By @SimonCocking review of China and Global Value Chains, Globalization and the Information and Communications Technology Sector, 1st Edition. Available here. By Yutao Sun, Seamus Grimes, Routledge, 180 pages
President Trump has raised the intriguing question of bringing the manufacturing of companies like Apple back from China to the U.S. This book, however, argues that in this age of the knowledge-based economy and increased globalization, that value creation and distribution based on knowledge and innovation activities are at the core of economic development. The double-edged sword of globalization has transformed China’s economic development in the past few decades. Although China has benefitted from globalization and is now the second largest economy in the world, having become a global manufacturing power and the biggest exporter of high-tech products, it continues to be highly dependent on foreign sources of capital and technology.
This book will explore the core of the Chinese economy from the perspective of the Global Value Chain (GVC), combining analysis of inward investment, international trade, Science and Technology and Innovation (S&TI) and economic development. Specifically, it investigates China’s evolving role in GVCs with some innovative Chinese companies emerging in the global market and China’s ongoing efforts to become an innovation-driven economy. China’s impressive economic record and experience provides an impressive role model for other developing countries.
This is a timely book, and poses the super interesting question, that many of us have been wondering about. Can Trump really pull the USA out of its globalised trade patterns and partnerships. Surely the world economy is now too globalised, and too integrated, for something as simplistic as withdrawing from global and regional trade agreements? Can this possibly ‘make America great again’? Or this just the chest beating slogans of a populist leader, appealing to a disenfranchised and angry electorate?
For these reasons this was a book that we were interested to read, to see if it could get to the heart of these issues, and provide some meaningful insights, analyse, and even, potentially, predictions of where it all might go in the future. The book quickly demonstrates that trade, internal, national, and global is a lot more complex and interrelated, and can not be simply reduced to made in China / made in the US designations. Grimes and Sun make the point well that China is the coming nation, but it has reached its economic growth via a very different route to that followed by its geographical neighbour, and economic boom predecessor, Japan. This time around, Chinese growth has been achieved via a close and interwoven relationship with Foxcon, a Taiwanese based company, Apple, and many, many other multinational entities. The Chinese are accutely aware of the need to transition from ‘made in China’ to ‘created in China’ and have already been making large strides in this direction.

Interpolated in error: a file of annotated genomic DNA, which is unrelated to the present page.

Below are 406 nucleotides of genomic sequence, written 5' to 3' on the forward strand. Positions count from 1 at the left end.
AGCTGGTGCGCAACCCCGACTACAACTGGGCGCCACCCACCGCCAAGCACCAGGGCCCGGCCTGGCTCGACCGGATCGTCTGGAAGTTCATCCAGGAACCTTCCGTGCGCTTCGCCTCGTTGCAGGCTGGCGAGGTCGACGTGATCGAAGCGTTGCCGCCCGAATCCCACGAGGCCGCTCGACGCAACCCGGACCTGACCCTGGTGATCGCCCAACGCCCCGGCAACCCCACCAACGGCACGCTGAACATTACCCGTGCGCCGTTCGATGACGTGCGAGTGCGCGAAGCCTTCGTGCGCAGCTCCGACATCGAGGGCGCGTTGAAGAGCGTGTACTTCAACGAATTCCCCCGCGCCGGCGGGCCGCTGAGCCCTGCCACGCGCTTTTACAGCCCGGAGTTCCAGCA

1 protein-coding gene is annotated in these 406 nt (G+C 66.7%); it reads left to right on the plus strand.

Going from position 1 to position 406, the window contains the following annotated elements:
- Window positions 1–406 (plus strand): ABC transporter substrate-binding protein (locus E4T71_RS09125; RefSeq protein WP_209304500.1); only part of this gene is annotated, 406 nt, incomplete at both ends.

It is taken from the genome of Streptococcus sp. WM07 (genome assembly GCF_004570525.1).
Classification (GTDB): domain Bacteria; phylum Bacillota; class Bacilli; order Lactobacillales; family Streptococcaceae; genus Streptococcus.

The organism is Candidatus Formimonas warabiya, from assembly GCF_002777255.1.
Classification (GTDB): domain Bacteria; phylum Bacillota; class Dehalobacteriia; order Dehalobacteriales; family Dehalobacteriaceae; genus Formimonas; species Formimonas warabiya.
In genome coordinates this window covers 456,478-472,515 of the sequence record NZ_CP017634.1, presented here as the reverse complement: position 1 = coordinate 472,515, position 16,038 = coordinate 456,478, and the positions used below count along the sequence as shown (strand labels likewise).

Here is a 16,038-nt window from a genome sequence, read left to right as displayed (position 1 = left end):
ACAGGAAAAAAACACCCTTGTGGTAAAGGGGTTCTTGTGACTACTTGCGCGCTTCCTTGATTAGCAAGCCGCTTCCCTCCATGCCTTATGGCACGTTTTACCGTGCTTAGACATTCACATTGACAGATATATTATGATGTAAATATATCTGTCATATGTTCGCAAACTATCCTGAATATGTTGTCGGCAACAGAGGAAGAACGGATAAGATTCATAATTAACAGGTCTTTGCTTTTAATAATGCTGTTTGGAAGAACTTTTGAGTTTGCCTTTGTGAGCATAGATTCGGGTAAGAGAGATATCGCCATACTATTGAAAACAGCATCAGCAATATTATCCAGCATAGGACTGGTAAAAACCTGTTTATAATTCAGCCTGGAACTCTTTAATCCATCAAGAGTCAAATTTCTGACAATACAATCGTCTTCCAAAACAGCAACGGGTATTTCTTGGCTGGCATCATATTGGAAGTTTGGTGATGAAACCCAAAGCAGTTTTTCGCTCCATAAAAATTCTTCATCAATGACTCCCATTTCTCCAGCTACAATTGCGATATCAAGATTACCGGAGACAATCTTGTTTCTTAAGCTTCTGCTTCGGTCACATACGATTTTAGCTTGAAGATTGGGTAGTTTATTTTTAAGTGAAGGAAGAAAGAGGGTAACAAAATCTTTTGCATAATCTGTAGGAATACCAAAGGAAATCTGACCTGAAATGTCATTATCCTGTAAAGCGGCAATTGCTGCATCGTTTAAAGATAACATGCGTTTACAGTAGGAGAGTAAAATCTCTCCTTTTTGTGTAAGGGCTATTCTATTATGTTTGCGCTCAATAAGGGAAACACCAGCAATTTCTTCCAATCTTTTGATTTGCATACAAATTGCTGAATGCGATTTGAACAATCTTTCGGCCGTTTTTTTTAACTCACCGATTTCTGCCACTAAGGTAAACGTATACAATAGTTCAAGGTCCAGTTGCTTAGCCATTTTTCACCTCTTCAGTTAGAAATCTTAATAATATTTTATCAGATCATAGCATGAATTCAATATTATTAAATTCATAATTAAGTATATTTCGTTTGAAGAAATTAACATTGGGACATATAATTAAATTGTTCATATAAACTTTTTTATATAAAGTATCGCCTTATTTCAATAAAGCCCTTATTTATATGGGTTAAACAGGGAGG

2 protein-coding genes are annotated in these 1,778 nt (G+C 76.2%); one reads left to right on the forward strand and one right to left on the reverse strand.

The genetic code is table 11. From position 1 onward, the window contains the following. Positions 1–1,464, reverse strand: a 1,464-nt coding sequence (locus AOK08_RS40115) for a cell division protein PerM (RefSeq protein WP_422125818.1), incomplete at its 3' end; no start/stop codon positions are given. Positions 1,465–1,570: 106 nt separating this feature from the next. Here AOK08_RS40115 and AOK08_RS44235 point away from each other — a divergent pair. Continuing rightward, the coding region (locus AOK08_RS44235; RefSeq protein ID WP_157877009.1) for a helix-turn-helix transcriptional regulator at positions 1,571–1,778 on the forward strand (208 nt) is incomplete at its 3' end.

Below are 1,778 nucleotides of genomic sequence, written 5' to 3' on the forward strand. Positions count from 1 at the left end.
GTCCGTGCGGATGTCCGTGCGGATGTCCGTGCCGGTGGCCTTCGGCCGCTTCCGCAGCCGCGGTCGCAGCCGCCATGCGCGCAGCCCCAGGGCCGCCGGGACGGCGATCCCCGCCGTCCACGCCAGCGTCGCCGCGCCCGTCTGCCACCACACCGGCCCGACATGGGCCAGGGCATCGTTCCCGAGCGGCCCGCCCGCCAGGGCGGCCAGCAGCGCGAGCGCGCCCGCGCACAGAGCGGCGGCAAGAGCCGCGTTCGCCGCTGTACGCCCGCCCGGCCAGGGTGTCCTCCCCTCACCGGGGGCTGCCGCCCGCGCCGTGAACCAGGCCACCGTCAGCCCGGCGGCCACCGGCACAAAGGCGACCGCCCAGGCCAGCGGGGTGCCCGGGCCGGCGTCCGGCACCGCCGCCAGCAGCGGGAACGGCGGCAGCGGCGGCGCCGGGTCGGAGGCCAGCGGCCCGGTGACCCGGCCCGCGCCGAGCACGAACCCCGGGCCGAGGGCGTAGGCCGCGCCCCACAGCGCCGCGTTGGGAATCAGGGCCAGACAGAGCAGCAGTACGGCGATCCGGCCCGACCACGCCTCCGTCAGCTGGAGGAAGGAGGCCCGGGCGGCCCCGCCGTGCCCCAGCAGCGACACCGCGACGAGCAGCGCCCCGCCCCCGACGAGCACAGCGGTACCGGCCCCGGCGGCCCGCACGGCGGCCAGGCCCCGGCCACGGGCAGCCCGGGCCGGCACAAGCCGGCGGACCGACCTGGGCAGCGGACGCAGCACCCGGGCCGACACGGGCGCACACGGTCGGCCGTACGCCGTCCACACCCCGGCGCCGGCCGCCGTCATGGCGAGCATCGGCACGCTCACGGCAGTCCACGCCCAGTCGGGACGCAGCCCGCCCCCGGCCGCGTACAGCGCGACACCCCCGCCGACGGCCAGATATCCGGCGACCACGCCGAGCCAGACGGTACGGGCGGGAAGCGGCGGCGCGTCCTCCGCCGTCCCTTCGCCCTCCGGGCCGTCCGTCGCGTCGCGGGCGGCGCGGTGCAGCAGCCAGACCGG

A recent article in the Irish Times also referred to the fact that Trump’s tariffs appear to have, initially resulted in an increase in trade from China coming into the US. Suggesting that everything is surely a whole lot more subtle and complex than anyone might have imagined. This book carefully, and delicately explains the underlying trends. Overall it looks foolish to bet against China establishing clear water between themselves and the rest of the world in terms of becoming the world’s largest economy. In this context Trump’s tariffs seem potentially like the last desperate, vote pleasing, actions of a country whose place in the world is being readjusted. One thing about this book though is that this is only something that you might get from reading between the lines, rather than anything explicit in the text mentioning this. By the end you found yourself yearning for a little less data and a little more analysis, especially for the conclusion. Still we live in fast moving times, so perhaps the data will bear this out sooner or later anyway?
Here is a podcast of an interview on the book.